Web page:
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Treasure hunters drawn to Historical Museum?

April 8, 2013
Special to the Reporter (sancapnews@breezenewspapers.com) , Island Reporter, Captiva Current, Sanibel-Captiva Islander

A new kind of treasure hunt going on at the Sanibel Historical Museum & Village in fact is similar in many ways to a game called "letterboxing" played around the time the first settlers came to Sanibel.

It's called "geocaching" and was first played in May 2000. Participants use a Global Positioning System (GPS) and other navigational techniques to hide and seek containers, called "caches," anywhere in the world. There is no such thing as a "typical cache" as they may contain a logbook for the finder to write something, or plastic containers with toys or trinkets. The game's ancestor, letterboxing, used clues and references to landmarks embedded in stores.

Last week, museum visitors Ken Reiskyti of Fort Wayne, Ind., and Hope DeHaan of River Forest, Ill., arrived independent of each other at the cache located in the village. DeHaan, a geocacher for one year, was hoping for some clues from Reiskyti, a much more experienced geocacher. But clues, apparently, are not allowed.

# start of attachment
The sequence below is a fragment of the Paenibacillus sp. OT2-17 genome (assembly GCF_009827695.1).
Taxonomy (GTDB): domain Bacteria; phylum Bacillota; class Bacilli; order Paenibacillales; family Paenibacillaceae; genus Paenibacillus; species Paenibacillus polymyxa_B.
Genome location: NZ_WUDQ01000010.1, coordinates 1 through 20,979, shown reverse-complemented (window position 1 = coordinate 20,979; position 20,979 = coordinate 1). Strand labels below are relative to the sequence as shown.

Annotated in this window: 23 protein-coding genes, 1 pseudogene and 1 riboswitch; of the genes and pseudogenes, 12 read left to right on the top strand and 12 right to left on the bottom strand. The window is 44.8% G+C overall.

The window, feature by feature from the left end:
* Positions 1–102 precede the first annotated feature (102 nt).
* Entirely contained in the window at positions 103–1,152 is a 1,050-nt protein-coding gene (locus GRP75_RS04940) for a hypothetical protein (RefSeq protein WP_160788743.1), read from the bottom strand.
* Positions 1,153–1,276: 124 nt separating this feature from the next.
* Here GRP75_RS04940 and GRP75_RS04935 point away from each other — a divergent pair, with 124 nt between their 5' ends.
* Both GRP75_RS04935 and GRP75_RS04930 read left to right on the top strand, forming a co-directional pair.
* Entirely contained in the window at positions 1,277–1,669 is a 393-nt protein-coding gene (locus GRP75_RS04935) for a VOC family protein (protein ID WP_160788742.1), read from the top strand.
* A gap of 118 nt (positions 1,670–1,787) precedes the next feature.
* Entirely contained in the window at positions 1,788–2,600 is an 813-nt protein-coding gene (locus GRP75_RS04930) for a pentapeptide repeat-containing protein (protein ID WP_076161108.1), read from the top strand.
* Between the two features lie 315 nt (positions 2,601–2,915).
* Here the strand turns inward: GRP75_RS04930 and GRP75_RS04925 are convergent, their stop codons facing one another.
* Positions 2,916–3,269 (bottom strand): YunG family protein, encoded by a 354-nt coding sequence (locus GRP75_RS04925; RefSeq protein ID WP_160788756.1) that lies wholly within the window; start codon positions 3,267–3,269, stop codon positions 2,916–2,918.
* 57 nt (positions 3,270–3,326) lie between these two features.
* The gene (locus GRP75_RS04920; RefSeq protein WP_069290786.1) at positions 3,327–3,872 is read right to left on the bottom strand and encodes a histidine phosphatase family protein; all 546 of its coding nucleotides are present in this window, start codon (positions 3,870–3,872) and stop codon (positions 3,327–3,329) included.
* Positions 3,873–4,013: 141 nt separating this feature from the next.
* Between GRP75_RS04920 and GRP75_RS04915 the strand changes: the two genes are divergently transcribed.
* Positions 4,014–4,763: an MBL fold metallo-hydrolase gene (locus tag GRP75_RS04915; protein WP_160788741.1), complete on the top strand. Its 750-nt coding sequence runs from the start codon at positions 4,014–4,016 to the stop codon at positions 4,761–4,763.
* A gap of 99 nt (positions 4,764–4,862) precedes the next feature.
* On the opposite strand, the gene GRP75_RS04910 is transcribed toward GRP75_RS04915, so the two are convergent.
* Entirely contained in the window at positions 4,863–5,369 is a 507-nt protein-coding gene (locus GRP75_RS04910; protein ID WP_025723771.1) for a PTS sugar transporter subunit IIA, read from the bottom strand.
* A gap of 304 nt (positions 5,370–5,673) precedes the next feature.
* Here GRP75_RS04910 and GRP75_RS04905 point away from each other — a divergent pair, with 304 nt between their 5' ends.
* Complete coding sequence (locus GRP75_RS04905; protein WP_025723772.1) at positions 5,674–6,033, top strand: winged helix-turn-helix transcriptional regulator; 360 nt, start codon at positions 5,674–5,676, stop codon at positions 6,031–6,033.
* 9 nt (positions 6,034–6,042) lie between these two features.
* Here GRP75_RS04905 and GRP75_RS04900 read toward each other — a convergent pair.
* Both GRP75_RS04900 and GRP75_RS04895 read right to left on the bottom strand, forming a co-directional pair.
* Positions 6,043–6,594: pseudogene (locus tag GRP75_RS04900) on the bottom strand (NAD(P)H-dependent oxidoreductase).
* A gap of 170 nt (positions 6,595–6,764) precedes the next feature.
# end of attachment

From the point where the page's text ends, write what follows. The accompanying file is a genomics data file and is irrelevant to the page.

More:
Article Photos

Ken Reiskyti and Hope DeHaan found the Historical Village’s hidden treasure using GPS in an outdoor recreational activity called geocaching. Museum Docent Blair Wyatt assisted.

"I guess we will have to meet our cache now, as its location has become obvious," said museum manager Emilie Alfino. "While we strive to make the village a fun place for visitors rather than a frustrating one, I think the geocachers would like a little bit more of a challenge."

The Sanibel Historical Museum & Village is currently open 10 a.m.-4 p.m. Wednesday through Saturday. Full guided tours take place at 11 a.m. and 2 p.m. each day throughout the month of April. Beginning Wednesday, May 1, the village will switch to off-season hours, 10 a.m.-1 p.m. Wednesday through Saturday. The museum closes after Aug. 3 and reopens Nov. 6.

Admission is $5 for adults over 18; members are free. For more information, call 472-4648 or visit www.sanibelmuseum.org.

 
 

 

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